Luke Kenneth Casson Leighton wrote:
On Thu, Sep 11, 2014 at 11:37 AM, Howard Chu <hyc(a)symas.com>
> Luke Kenneth Casson Leighton wrote:
>> hi all,
>> the infamous obscure error which people are seeing only very
>> infrequently is rearing its head at least 2 to 3 times per day in a
>> test lab where i work. this is however a secure environment so i
>> cannot post core-dumps or any details of the application.
>> given the restrictions, what information is needed and what approach
>> is needed to debug and fix this? luckily it's happening a lot so
>> there's the possibility of a regular iterative approach.
>> the operating system(s) have been ubuntu 12.04 and also 14.04, both
>> have resulted in this obscure bug. bizarrely, this bug occurs in a
>> *single process*. it's not even multi-processing. however
>> metasync=False, sync=False, map_async=True, readahead=False and
> Use the Source, Luke.
> MDB_BAD_RSLOT is returned only one place in mdb.c and the situation is very
> specific. It means you've tried to begin a new read txn on a thread that
> already has a read txn outstanding.
... but there aren't any threads... this is literally only one
process. there are no threads involved at all. the single process is
doing writes in a txn followed by reads in a separate txn.
Technically, a single process is also a single thread.
> The API docs are pretty clear that a
> thread may only have one txn at a time.
> You need to track down whatever is creating read txns in your code and make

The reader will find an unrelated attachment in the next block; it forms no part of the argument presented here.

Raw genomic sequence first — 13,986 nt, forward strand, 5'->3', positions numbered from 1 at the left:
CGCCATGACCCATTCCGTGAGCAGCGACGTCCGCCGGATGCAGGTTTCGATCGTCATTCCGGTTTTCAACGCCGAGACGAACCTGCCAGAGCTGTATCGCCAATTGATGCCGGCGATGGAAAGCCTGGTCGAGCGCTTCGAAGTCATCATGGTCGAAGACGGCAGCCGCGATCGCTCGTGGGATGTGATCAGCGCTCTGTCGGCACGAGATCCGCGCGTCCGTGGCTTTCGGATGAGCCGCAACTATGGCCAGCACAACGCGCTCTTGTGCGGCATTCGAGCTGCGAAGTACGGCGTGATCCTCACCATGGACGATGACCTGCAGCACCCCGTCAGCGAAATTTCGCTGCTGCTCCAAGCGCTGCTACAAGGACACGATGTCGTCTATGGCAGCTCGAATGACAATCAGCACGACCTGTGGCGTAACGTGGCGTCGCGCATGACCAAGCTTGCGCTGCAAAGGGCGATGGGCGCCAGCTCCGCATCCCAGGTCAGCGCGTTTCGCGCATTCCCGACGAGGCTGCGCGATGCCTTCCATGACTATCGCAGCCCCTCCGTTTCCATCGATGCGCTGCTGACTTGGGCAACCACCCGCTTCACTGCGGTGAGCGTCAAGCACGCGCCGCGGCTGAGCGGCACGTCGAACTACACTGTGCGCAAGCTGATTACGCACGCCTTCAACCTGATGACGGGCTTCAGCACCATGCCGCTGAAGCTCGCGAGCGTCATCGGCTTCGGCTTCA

> sure they're being properly committed or aborted.
this is from python, and all code is done using "with env.begin .... as
there are no exceptions occurring within any blocks, and even if they
were the "with" statement calls the __exit__ function which closes the
I can't comment on anything python is doing, but it sounds like it's missing a
so, all code is as expected, hence the reason for raising it here
because this is definitely not something that should be happening.
*thinks*... there is only one possible thing that i can think of, and
it's related to using cursors. i am not calling close or del on the
txn.cursor objects within the "with" block. could it be that python's
garbage collection is somehow collecting those txn.cursor objects at
random points, interacting in some way with the current read txn?
No idea. If you're using py-lmdb it sounds like we need David Wilsom to chime
in here. In the C API there's no way a cursor could interfere with a txn, no
guesses what the python code is doing.
-- Howard Chu
CTO, Symas Corp. http://www.symas.com
Director, Highland Sun http://highlandsun.com/hyc/
Chief Architect, OpenLDAP http://www.openldap.org/project/